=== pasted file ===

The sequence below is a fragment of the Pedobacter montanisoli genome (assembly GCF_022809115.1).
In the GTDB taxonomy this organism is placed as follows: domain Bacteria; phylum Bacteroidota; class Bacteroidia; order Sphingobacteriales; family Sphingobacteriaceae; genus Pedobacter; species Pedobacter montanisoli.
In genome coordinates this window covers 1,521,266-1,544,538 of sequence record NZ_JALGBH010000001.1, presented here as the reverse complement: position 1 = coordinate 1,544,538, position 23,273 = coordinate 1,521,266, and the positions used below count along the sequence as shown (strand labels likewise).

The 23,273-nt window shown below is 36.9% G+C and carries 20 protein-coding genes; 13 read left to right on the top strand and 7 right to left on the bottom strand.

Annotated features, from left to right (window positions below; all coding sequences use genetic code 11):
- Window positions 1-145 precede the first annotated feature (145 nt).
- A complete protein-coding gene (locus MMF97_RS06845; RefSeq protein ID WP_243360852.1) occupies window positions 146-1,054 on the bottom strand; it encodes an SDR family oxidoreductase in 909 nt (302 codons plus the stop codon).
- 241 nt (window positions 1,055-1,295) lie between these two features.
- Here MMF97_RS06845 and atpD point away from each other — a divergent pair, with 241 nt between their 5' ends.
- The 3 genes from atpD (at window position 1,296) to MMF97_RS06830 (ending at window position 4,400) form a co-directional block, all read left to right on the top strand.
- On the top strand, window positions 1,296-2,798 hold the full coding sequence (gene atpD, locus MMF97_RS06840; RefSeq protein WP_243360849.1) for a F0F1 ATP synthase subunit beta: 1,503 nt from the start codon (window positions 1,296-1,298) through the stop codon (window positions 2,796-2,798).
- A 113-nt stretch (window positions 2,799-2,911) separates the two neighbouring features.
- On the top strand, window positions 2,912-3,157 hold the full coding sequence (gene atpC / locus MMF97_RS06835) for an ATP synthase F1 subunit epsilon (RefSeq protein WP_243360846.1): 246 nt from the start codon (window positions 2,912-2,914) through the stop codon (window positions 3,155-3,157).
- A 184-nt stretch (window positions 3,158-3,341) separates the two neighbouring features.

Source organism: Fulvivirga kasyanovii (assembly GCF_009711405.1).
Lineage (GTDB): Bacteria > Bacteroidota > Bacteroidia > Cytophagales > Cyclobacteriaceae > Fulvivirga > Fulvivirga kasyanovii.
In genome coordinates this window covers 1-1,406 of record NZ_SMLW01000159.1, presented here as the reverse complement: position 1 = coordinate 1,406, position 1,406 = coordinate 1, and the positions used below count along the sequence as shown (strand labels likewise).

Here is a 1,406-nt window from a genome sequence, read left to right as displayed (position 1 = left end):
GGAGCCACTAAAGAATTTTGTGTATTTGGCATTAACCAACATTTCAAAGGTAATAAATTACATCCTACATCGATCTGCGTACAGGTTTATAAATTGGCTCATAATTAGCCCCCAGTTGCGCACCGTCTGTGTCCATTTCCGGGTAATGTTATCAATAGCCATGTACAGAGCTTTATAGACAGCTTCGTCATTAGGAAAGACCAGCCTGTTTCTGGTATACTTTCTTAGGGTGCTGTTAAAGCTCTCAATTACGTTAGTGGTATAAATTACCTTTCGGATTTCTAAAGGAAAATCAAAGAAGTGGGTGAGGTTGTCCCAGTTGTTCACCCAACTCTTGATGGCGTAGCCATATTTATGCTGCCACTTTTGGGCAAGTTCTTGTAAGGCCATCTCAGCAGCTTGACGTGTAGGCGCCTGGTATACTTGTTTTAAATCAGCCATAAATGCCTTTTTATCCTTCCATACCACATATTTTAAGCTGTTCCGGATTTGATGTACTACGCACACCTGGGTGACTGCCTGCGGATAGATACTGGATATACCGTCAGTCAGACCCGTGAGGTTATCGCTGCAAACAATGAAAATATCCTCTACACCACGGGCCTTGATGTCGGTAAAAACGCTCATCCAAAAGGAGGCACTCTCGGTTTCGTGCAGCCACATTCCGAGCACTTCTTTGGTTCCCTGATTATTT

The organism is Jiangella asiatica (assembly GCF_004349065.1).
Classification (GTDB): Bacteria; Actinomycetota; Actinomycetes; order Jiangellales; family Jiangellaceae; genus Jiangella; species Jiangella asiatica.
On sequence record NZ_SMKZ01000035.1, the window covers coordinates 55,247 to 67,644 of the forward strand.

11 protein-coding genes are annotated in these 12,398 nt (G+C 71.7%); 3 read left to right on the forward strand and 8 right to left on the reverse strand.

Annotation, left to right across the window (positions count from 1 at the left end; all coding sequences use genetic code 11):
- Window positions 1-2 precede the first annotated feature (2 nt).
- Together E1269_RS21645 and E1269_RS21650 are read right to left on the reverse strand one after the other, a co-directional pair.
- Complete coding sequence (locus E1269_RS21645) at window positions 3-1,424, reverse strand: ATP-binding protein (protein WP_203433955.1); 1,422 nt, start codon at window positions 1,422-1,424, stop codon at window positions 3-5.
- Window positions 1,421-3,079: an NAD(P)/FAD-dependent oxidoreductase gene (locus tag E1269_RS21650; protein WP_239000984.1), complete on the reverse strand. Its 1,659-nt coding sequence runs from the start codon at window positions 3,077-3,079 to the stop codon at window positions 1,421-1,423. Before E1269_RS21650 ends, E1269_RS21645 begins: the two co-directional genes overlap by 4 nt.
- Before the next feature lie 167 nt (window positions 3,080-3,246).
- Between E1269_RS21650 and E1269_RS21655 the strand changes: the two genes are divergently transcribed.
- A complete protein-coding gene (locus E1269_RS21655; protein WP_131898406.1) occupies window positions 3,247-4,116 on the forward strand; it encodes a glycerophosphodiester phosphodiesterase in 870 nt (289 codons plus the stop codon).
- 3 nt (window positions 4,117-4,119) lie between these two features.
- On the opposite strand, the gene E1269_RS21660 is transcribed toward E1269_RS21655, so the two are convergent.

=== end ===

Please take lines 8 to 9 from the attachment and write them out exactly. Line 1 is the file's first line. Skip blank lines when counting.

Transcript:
- 241 nt (window positions 1,055-1,295) lie between these two features.
- Here MMF97_RS06845 and atpD point away from each other — a divergent pair, with 241 nt between their 5' ends.